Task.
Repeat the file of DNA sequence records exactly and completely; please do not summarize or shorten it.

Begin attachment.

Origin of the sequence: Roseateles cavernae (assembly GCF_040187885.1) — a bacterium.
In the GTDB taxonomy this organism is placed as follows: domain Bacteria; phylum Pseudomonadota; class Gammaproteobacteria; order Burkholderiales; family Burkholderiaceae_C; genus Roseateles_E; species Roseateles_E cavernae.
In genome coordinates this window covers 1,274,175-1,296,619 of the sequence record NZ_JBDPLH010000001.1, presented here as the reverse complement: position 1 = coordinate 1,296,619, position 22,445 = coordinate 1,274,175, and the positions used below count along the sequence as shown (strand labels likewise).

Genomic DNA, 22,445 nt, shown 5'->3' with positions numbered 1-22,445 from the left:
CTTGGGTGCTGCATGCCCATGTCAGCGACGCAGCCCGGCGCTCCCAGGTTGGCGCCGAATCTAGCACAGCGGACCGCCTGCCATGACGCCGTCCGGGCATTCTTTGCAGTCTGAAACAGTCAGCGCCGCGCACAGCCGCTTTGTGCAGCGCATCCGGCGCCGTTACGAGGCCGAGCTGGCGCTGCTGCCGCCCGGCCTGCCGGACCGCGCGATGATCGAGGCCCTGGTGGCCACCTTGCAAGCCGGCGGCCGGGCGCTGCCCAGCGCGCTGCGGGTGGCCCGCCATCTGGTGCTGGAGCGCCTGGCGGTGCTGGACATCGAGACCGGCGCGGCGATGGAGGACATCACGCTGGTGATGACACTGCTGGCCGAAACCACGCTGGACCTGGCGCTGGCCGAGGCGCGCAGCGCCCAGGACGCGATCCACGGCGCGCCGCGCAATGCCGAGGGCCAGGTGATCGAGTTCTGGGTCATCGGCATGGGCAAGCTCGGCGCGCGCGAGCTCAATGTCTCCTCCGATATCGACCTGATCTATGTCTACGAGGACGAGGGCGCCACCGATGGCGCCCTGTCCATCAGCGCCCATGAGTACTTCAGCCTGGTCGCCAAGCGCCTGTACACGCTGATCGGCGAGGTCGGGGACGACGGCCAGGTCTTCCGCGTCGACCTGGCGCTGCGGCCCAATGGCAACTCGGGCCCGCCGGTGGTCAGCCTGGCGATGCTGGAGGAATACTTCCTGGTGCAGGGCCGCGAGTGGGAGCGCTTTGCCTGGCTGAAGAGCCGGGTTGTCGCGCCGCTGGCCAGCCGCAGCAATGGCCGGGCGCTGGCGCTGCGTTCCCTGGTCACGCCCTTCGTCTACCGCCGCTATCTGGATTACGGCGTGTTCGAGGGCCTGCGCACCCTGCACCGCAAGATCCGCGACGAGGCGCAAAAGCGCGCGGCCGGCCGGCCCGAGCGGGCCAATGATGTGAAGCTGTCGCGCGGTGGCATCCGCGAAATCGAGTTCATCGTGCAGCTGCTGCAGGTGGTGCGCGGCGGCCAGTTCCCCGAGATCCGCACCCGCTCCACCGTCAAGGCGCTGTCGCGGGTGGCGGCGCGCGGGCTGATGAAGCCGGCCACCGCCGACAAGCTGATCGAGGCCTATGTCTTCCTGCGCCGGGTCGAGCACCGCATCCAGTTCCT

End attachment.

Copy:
Origin of the sequence: Roseateles cavernae (assembly GCF_040187885.1) — a bacterium.
In the GTDB taxonomy this organism is placed as follows: domain Bacteria; phylum Pseudomonadota; class Gammaproteobacteria; order Burkholderiales; family Burkholderiaceae_C; genus Roseateles_E; species Roseateles_E cavernae.
In genome coordinates this window covers 1,274,175-1,296,619 of the sequence record NZ_JBDPLH010000001.1, presented here as the reverse complement: position 1 = coordinate 1,296,619, position 22,445 = coordinate 1,274,175, and the positions used below count along the sequence as shown (strand labels likewise).

Genomic DNA, 22,445 nt, shown 5'->3' with positions numbered 1-22,445 from the left:
CTTGGGTGCTGCATGCCCATGTCAGCGACGCAGCCCGGCGCTCCCAGGTTGGCGCCGAATCTAGCACAGCGGACCGCCTGCCATGACGCCGTCCGGGCATTCTTTGCAGTCTGAAACAGTCAGCGCCGCGCACAGCCGCTTTGTGCAGCGCATCCGGCGCCGTTACGAGGCCGAGCTGGCGCTGCTGCCGCCCGGCCTGCCGGACCGCGCGATGATCGAGGCCCTGGTGGCCACCTTGCAAGCCGGCGGCCGGGCGCTGCCCAGCGCGCTGCGGGTGGCCCGCCATCTGGTGCTGGAGCGCCTGGCGGTGCTGGACATCGAGACCGGCGCGGCGATGGAGGACATCACGCTGGTGATGACACTGCTGGCCGAAACCACGCTGGACCTGGCGCTGGCCGAGGCGCGCAGCGCCCAGGACGCGATCCACGGCGCGCCGCGCAATGCCGAGGGCCAGGTGATCGAGTTCTGGGTCATCGGCATGGGCAAGCTCGGCGCGCGCGAGCTCAATGTCTCCTCCGATATCGACCTGATCTATGTCTACGAGGACGAGGGCGCCACCGATGGCGCCCTGTCCATCAGCGCCCATGAGTACTTCAGCCTGGTCGCCAAGCGCCTGTACACGCTGATCGGCGAGGTCGGGGACGACGGCCAGGTCTTCCGCGTCGACCTGGCGCTGCGGCCCAATGGCAACTCGGGCCCGCCGGTGGTCAGCCTGGCGATGCTGGAGGAATACTTCCTGGTGCAGGGCCGCGAGTGGGAGCGCTTTGCCTGGCTGAAGAGCCGGGTTGTCGCGCCGCTGGCCAGCCGCAGCAATGGCCGGGCGCTGGCGCTGCGTTCCCTGGTCACGCCCTTCGTCTACCGCCGCTATCTGGATTACGGCGTGTTCGAGGGCCTGCGCACCCTGCACCGCAAGATCCGCGACGAGGCGCAAAAGCGCGCGGCCGGCCGGCCCGAGCGGGCCAATGATGTGAAGCTGTCGCGCGGTGGCATCCGCGAAATCGAGTTCATCGTGCAGCTGCTGCAGGTGGTGCGCGGCGGCCAGTTCCCCGAGATCCGCACCCGCTCCACCGTCAAGGCGCTGTCGCGGGTGGCGGCGCGCGGGCTGATGAAGCCGGCCACCGCCGACAAGCTGATCGAGGCCTATGTCTTCCTGCGCCGGGTCGAGCACCGCATCCAGTTCCT